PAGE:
Civil Rights & Constitutional Law
Village of Woodmere and Mayor Yolanda Broadie settle First Amendment retaliation case with Chief...
April 21, 2009
Thursday, January 11, 2018
PRESS CONFERENCE: Credentialed media only.
January 11, 2018, 1:00 pm, at the Chandra Law Firm LLC
The Chandra Law Building
1265 W. 6th Street, Suite 400
Cleveland, OH 44113-1326
Cleveland, OH — Yesterday, Gregory Lee “Joey” Johnson filed a lawsuit in the U.S. District Court for the Northern District of Ohio arising from his July 20, 2016 arrest and subsequent prosecution for flag burning at the 2016 Republican National Convention in Cleveland. Mr. Johnson and 16 other protestors were prosecuted.
On January 11, 2017, the Cleveland Municipal Court dismissed the case against Mr. Johnson. In October 2017, it dismissed the remaining cases.
Mr. Johnson, a San Francisco resident, would know. He was the Johnson in Texas v. Johnson, the landmark 1989 U.S. Supreme Court case establishing that burning the American flag is protected free speech. Mr. Johnson is a supporter of the “Revolutionary Communist Party” who protests what he perceives as American jingoism, imperialism, and capitalism. It was his flag-burning outside of the 1984 Republican National Convention that led to the Texas v. Johnson decision vindicating his rights. He came to Cleveland in the same spirit, this time to also protest the rising fascism represented by Donald Trump.
The complaint alleges that
Just before arresting Mr. Johnson, Cleveland police tweeted that they anticipated violating his rights:
And then Cleveland police tweeted affirmation that they had done so:
The complaint also alleges that the City's officer-training materials entitled “Crowd Management and [t]he Protection of Constitutional Rights,” which Chief Williams invoked in a court hearing related to the protester prosecutions, contained only a single page that could conceivably provide direction to officers confronting symbolic flag-burning. And that page suggested police officers should provide no protection to protestors. Instead, the page (depicted in paragraph 69 of the complaint) instructed Cleveland police officers to remain vigilant and immediately extinguish symbolic speech. Entitled “Officer and Crowd Engagement,” the page, a PowerPoint training slide, instructed City personnel to “be vigilant for activities such as burning of objects,” and directed them, “at the first sign of such activity,” to “deploy a quick response plan to immediately address the activity including extinguishing any fires."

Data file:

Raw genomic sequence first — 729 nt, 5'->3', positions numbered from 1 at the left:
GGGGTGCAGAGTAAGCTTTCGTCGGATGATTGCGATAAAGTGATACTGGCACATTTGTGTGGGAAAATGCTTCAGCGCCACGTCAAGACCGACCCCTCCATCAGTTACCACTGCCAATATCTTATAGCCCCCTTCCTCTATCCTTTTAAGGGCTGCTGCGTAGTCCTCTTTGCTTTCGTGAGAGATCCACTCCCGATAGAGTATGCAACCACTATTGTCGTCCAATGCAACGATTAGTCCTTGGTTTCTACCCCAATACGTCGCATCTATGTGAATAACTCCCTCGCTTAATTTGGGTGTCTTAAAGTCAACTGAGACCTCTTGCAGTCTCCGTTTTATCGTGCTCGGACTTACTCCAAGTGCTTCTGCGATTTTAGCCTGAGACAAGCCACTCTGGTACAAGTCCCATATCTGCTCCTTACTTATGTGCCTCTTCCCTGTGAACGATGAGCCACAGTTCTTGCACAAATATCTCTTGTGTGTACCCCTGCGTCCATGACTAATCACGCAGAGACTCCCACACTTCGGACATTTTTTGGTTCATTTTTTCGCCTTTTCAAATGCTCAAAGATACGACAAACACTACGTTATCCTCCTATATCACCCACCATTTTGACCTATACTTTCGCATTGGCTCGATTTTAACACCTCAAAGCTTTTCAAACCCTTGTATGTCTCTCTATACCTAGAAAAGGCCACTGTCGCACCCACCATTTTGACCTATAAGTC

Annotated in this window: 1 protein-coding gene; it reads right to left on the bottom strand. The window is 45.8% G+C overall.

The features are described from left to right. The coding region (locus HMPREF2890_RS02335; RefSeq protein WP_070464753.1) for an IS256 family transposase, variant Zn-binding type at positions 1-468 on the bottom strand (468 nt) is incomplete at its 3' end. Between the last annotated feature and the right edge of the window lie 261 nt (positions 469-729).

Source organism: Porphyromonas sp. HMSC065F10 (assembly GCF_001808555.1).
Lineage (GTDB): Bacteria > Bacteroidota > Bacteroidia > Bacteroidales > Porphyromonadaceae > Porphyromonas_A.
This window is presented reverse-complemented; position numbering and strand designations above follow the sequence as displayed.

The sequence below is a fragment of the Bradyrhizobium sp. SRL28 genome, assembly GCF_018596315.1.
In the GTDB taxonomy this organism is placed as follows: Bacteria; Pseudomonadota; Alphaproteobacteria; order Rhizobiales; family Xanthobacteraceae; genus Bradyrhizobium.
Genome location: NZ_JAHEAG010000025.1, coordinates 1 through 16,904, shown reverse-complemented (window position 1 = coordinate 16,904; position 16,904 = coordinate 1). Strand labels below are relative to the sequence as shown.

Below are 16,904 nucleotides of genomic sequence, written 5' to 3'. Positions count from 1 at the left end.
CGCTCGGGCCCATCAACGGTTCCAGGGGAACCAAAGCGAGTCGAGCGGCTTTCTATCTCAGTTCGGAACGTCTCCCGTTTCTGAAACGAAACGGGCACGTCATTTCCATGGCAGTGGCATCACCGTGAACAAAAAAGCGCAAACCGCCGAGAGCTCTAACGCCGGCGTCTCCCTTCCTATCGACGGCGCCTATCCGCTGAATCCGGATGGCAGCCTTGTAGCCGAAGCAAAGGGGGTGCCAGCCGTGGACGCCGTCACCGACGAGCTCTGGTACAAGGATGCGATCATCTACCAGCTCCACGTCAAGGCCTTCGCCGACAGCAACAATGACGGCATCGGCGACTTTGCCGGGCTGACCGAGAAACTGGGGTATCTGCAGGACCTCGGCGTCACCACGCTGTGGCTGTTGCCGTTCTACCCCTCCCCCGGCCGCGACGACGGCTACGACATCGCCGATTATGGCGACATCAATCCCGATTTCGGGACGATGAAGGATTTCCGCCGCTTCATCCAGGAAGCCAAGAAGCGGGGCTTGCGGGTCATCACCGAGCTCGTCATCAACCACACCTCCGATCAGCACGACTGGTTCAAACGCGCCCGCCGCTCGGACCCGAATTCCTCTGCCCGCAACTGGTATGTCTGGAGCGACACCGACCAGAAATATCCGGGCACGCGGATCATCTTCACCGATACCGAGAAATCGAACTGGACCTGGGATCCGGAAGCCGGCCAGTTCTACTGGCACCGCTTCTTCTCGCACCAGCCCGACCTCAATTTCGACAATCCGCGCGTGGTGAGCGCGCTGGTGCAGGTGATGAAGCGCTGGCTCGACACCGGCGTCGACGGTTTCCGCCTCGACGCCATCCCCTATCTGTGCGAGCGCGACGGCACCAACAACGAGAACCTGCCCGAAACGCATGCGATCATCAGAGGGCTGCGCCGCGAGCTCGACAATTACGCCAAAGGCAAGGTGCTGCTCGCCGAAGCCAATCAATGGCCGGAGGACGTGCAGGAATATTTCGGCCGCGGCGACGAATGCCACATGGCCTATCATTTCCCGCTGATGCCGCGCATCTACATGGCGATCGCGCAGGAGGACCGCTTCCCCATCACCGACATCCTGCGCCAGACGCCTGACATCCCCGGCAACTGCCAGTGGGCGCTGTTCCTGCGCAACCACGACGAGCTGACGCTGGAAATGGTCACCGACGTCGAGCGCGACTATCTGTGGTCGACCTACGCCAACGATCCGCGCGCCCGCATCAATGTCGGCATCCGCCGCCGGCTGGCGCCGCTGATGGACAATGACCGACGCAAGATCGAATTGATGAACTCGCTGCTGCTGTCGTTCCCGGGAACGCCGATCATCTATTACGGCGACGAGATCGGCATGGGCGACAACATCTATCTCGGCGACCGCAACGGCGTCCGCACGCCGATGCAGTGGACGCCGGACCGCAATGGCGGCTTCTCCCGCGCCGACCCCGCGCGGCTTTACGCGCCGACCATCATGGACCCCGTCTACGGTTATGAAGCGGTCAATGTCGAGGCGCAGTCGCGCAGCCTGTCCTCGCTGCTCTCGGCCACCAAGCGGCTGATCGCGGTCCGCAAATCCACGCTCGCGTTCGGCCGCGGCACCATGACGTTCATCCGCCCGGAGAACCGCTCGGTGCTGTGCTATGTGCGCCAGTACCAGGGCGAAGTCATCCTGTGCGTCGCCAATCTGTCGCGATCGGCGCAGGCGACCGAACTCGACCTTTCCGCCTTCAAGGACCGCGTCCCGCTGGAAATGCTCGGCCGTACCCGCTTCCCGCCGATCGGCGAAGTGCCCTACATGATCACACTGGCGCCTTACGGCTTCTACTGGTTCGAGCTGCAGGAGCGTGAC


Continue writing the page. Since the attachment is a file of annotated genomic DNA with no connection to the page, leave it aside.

Among those sued are the City of Cleveland, Cleveland public-safety director Michael McGrath, police chief Calvin Williams, police officers Timonthy Gaertner, William Stanton, James Bellomy, and Donald Taylor. Also sued are InfoWars, LLC; InfoWars Founder Alex Jones; and InfoWars representatives Joseph Biggs and Jordan Salkin.
One of Mr. Johnson’s counsel, Subodh Chandra, said, “While most Americans find flag-burning abhorrent, even high-school students know that it is constitutionally protected free speech. Even Justice Scalia said so, nearly 30 years ago. Cleveland police officers would and should know this if they were properly trained. Officers’ failure to protect Mr. Johnson—and indeed their decision to arrest and prosecute him, violated the Constitution. They must be held accountable to the rule of law.”
Mr. Johnson is principally represented by Mr. Chandra and Patrick Kabat of the Chandra Law Firm LLC, and is also represented by Donald Screen and Patrick Haney.
The case is captioned Johnson v. City of Cleveland, et al., N.D. Ohio Case No. 1:18-cv-00076. It is assigned to Judge Solomon Oliver.
The First Amended Complaint, along with its exhibits, is available here:
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